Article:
Thursday, September 26, 2013

Almost There

I only have two months left of chemotherapy treatments before I am done with it, barring any changes.  I am grateful for this, though I do struggle at times to keep my hopeful and faithful perspective.  My sister-in-law prays with me, and my EFT Mentor taps with me, and that pulls me back to the knowing that this experience will soon pass.  I look forward to being able to see more clients, and opening my schedule.  I also look forward to playing with my son more, and keeping those things that are most important in my life, such as rest, good food, time to write and to play, time with my husband and son, and with my extended family.

Whenever I forget to enjoy the simple things, like the snuggly little dog at my feet, I find myself going off balance.  It took a serious illness for me to consider my needs first: to stop overbooking, to include time every day for lunch, and to save energy every day for my little boy.  I know many of us are still in that boat- off balance and struggling to fit everything in.  I am tapping to get rid of that feeling forever.

A mentor once told me a story that has stuck with me.  A professor brought a large, glass jar to class.  In front of his students, he proceeded to fill the jar with large rocks.  When he was done, he asked his students, is the jar full, to which they replied yes.  Next he had some smaller pebbles, which he poured in.  They took up the spaces around the rocks.  "Is it full now?", he asked, to which his students replied yes.  Then he had sand, which he proceeded to fill the jar with.  "How about now?"  They replied, "Yes, it is full."  Then he produced a large glass of water, and poured it in the jar.  Now there was room for nothing else.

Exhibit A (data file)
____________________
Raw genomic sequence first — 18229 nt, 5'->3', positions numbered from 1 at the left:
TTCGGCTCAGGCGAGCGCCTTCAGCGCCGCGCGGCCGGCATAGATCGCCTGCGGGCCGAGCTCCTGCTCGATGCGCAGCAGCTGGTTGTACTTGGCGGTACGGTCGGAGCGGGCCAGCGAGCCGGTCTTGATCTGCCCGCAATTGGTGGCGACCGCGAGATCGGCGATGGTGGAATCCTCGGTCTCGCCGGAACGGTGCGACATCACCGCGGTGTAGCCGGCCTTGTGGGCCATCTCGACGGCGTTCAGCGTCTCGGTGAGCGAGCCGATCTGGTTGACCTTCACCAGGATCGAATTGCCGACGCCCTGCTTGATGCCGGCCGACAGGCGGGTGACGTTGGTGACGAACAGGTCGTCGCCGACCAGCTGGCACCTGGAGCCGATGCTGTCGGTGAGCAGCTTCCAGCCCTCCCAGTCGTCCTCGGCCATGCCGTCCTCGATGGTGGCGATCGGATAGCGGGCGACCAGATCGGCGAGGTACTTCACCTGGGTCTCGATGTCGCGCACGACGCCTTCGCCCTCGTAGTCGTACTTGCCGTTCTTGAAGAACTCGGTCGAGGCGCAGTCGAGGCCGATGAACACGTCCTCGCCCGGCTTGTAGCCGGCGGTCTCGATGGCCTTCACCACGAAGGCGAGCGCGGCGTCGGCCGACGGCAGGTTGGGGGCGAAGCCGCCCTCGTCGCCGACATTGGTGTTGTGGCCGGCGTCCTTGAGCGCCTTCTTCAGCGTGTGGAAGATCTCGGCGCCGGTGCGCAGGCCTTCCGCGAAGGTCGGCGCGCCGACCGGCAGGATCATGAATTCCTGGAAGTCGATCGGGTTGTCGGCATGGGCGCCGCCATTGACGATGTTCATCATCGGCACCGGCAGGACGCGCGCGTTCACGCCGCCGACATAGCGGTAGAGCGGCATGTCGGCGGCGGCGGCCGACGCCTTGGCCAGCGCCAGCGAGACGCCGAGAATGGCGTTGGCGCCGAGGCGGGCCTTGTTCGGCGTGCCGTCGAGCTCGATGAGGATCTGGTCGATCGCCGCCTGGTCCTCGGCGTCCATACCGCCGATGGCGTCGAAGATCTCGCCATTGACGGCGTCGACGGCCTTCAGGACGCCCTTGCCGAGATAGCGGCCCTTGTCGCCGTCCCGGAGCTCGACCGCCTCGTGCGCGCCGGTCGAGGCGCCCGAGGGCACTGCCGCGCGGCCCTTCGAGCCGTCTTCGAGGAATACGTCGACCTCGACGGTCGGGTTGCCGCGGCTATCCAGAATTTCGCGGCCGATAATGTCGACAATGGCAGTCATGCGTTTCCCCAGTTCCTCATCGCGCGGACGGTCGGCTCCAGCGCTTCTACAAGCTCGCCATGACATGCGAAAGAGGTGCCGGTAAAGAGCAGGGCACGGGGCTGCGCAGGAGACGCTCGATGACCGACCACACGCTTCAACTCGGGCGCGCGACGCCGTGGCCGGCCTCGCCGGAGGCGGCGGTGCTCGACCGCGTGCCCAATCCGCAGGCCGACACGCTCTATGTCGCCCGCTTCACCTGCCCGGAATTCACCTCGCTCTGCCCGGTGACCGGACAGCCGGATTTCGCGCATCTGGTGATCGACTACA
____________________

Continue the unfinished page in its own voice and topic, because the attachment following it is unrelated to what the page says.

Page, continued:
"Imagine this jar is your life," he said.  The things inside are the things you do with your life.  The big rocks are the most important things, such as time with your family, with yourself, for artistic pursuits, for exercise, and eating well.  The small rocks and sand are other things that fit into the cracks among the important things, like working, trying to be perfect, and errands.  The water is more of the same.  If you started by filling the jar with water or sand, you would have no room left for the most important rocks.  If you fill your life with work and errands, you may not have time to spend with your family. Think about priority while filling your life."

It's not enough to just presume your loved ones know how you feel about them.  Make the time to spend with them.  It's not enough to have dreams to be a writer, artist, or musician.  Make the time to do it.  This may require simplifying, even cutting back, changing perspectives.  Are your relationships worth less money?  It may mean getting a smaller house, or a used car.  Is that worth having time for your passion?  Is it worth the extra time to eat well if it means you feel better, sleep better, and have more energy?

The human body and soul can only go so long without being nourished by food and by love before they allow dis-ease inside.  Make the changes you've been meaning to make, and imagine how good you will feel.

I commit today to eating to fulfill my body's needs, taking the time I need to rest, saying "no" when I need to, and saying "yes" when it feels right.  I commit today to putting my needs first so that I can nourish my unique soul and contribute to the world in the way that only I can.  I commit today to honoring my gifts, and making time to use them.  I resolve to put my family before my work-- not after a project is done, not in a year or two when I've made a promotion, but NOW.  If I find myself unable to do these things, I commit myself to finding help in the spiritual or helping communities.  All we have is now.  We never know if there will be a tomorrow.

Blessings,
Rachel

Reiki to Survive: My Journey through Cancer

A story of mine about an experience I had with Reiki has been published in the fall edition of Reiki News Magazine, a national publication.  Follow this link to view my article: Reiki to Survive.  I welcome your comments.